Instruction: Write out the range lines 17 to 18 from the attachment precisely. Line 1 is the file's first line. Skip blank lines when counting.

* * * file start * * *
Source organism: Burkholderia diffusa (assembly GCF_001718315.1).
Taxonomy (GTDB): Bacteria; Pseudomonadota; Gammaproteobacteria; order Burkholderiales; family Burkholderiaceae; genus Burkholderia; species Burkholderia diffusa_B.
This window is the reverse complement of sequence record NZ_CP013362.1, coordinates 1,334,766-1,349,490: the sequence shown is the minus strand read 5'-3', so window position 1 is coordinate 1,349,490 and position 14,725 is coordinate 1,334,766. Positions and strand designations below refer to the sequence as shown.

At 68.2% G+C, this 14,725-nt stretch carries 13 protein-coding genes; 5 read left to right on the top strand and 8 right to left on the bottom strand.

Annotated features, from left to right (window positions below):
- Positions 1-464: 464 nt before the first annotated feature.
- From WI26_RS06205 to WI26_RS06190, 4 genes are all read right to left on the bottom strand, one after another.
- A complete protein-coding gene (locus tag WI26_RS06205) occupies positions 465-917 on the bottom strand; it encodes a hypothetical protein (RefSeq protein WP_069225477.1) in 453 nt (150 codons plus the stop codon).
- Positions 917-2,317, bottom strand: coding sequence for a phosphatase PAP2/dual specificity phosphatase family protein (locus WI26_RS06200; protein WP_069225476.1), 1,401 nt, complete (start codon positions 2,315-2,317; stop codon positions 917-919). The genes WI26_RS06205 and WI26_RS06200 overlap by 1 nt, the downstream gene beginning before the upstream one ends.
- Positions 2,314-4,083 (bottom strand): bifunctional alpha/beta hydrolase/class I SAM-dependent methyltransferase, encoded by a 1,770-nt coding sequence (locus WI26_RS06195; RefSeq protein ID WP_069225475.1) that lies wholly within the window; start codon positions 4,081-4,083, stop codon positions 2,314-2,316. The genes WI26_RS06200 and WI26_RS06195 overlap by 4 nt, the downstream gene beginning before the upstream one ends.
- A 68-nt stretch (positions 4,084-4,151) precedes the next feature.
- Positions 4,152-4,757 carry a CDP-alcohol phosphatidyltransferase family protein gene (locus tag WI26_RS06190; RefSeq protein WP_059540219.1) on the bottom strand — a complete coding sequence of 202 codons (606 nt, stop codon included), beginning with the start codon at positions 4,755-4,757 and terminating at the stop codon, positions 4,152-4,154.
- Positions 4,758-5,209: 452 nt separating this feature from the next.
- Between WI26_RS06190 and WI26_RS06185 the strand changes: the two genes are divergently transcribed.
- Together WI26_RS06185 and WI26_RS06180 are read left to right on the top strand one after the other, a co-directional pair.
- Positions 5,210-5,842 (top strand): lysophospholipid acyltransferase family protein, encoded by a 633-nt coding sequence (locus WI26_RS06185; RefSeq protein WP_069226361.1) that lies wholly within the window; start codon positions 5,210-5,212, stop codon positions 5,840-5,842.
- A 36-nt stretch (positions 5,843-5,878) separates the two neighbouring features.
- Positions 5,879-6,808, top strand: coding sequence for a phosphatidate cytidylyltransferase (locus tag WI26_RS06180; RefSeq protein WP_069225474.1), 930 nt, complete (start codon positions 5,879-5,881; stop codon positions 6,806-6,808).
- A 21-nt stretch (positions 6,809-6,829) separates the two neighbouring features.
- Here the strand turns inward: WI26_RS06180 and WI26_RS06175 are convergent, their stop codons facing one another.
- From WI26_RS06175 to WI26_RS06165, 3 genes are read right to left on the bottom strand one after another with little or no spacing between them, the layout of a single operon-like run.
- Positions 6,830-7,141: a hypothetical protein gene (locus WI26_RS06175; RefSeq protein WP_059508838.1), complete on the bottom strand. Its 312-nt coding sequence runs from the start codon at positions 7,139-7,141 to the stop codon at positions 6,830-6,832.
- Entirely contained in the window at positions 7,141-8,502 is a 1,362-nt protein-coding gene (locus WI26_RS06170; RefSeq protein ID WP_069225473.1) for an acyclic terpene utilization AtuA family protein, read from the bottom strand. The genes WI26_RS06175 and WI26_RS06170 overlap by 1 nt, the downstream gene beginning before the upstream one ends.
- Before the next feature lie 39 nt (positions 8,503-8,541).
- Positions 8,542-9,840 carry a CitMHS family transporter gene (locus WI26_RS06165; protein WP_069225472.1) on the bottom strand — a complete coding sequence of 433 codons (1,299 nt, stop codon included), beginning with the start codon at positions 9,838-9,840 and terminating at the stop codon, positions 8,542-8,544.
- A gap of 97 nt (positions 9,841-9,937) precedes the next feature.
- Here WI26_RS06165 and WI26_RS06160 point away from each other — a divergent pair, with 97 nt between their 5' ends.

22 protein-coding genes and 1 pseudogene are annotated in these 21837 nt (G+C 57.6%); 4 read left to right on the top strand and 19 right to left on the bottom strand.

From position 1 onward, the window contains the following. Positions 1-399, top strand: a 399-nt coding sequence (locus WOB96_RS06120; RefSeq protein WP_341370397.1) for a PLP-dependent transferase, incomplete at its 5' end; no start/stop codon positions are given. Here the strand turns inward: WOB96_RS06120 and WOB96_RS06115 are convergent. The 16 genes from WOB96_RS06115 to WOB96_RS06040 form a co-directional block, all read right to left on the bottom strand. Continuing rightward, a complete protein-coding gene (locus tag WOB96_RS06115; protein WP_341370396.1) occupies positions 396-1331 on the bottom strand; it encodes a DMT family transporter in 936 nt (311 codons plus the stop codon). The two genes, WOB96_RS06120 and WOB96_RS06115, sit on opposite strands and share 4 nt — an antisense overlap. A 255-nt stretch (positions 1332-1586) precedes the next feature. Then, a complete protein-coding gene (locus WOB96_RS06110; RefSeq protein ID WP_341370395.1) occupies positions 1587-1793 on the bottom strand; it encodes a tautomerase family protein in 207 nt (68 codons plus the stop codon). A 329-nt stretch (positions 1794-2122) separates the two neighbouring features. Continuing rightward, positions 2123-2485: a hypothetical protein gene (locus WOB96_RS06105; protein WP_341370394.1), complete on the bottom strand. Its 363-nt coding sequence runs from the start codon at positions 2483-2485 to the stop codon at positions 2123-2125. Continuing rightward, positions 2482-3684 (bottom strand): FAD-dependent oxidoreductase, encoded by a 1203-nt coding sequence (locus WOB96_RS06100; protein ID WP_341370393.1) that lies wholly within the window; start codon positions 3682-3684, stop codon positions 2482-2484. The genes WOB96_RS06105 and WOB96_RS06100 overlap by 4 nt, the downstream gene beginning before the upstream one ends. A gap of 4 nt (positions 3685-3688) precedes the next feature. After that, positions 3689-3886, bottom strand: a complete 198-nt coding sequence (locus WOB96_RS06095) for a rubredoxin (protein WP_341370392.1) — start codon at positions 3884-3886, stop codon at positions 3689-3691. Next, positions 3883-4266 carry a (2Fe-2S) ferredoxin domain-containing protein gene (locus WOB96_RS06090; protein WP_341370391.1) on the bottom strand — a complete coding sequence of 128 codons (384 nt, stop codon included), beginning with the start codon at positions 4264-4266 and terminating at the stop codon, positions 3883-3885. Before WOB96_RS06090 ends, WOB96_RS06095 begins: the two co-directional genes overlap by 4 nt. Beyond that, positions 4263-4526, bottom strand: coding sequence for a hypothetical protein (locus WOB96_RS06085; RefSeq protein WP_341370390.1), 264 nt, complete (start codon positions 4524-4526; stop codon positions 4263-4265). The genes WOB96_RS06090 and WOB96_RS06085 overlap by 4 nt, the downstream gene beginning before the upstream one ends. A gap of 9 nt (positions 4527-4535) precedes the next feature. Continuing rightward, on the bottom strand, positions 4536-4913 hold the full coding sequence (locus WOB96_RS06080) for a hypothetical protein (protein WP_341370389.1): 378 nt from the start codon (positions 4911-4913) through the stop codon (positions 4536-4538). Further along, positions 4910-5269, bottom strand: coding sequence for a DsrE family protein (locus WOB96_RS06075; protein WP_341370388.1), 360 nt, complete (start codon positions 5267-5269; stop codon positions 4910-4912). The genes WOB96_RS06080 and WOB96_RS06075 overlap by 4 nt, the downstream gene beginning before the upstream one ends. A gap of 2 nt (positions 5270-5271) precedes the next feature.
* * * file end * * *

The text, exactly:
- A 36-nt stretch (positions 5,843-5,878) separates the two neighbouring features.
- Positions 5,879-6,808, top strand: coding sequence for a phosphatidate cytidylyltransferase (locus tag WI26_RS06180; RefSeq protein WP_069225474.1), 930 nt, complete (start codon positions 5,879-5,881; stop codon positions 6,806-6,808).